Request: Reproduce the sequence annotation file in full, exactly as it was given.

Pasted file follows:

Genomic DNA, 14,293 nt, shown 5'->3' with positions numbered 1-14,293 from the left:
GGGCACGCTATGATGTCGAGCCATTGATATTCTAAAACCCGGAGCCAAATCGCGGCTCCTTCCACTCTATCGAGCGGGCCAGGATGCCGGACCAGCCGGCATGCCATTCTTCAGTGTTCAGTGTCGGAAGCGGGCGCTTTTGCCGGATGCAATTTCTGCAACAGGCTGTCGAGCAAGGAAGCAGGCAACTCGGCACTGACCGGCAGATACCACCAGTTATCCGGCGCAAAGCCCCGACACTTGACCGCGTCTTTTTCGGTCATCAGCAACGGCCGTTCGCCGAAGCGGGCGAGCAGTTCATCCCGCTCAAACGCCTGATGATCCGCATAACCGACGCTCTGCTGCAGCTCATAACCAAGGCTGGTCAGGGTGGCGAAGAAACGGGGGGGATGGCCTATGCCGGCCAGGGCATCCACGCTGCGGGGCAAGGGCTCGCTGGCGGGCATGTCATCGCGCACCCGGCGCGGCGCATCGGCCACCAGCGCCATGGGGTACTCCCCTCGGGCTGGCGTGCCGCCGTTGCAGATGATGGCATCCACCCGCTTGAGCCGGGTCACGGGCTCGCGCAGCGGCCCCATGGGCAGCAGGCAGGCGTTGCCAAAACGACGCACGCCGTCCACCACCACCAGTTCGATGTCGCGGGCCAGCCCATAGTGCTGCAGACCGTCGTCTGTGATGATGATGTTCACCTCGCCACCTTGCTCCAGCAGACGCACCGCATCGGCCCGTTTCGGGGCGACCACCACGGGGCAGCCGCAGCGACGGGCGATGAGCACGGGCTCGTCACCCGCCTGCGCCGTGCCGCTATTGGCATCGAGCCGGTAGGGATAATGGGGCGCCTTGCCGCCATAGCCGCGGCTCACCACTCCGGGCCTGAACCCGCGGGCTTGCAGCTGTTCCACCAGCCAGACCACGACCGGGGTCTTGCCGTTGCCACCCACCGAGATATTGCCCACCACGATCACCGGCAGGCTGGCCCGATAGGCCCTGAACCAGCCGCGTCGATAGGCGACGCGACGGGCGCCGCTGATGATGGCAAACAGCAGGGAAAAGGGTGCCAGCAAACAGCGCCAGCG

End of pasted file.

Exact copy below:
Genomic DNA, 14,293 nt, shown 5'->3' with positions numbered 1-14,293 from the left:
GGGCACGCTATGATGTCGAGCCATTGATATTCTAAAACCCGGAGCCAAATCGCGGCTCCTTCCACTCTATCGAGCGGGCCAGGATGCCGGACCAGCCGGCATGCCATTCTTCAGTGTTCAGTGTCGGAAGCGGGCGCTTTTGCCGGATGCAATTTCTGCAACAGGCTGTCGAGCAAGGAAGCAGGCAACTCGGCACTGACCGGCAGATACCACCAGTTATCCGGCGCAAAGCCCCGACACTTGACCGCGTCTTTTTCGGTCATCAGCAACGGCCGTTCGCCGAAGCGGGCGAGCAGTTCATCCCGCTCAAACGCCTGATGATCCGCATAACCGACGCTCTGCTGCAGCTCATAACCAAGGCTGGTCAGGGTGGCGAAGAAACGGGGGGGATGGCCTATGCCGGCCAGGGCATCCACGCTGCGGGGCAAGGGCTCGCTGGCGGGCATGTCATCGCGCACCCGGCGCGGCGCATCGGCCACCAGCGCCATGGGGTACTCCCCTCGGGCTGGCGTGCCGCCGTTGCAGATGATGGCATCCACCCGCTTGAGCCGGGTCACGGGCTCGCGCAGCGGCCCCATGGGCAGCAGGCAGGCGTTGCCAAAACGACGCACGCCGTCCACCACCACCAGTTCGATGTCGCGGGCCAGCCCATAGTGCTGCAGACCGTCGTCTGTGATGATGATGTTCACCTCGCCACCTTGCTCCAGCAGACGCACCGCATCGGCCCGTTTCGGGGCGACCACCACGGGGCAGCCGCAGCGACGGGCGATGAGCACGGGCTCGTCACCCGCCTGCGCCGTGCCGCTATTGGCATCGAGCCGGTAGGGATAATGGGGCGCCTTGCCGCCATAGCCGCGGCTCACCACTCCGGGCCTGAACCCGCGGGCTTGCAGCTGTTCCACCAGCCAGACCACGACCGGGGTCTTGCCGTTGCCACCCACCGAGATATTGCCCACCACGATCACCGGCAGGCTGGCCCGATAGGCCCTGAACCAGCCGCGTCGATAGGCGACGCGACGGGCGCCGCTGATGATGGCAAACAGCAGGGAAAAGGGTGCCAGCAAACAGCGCCAGCG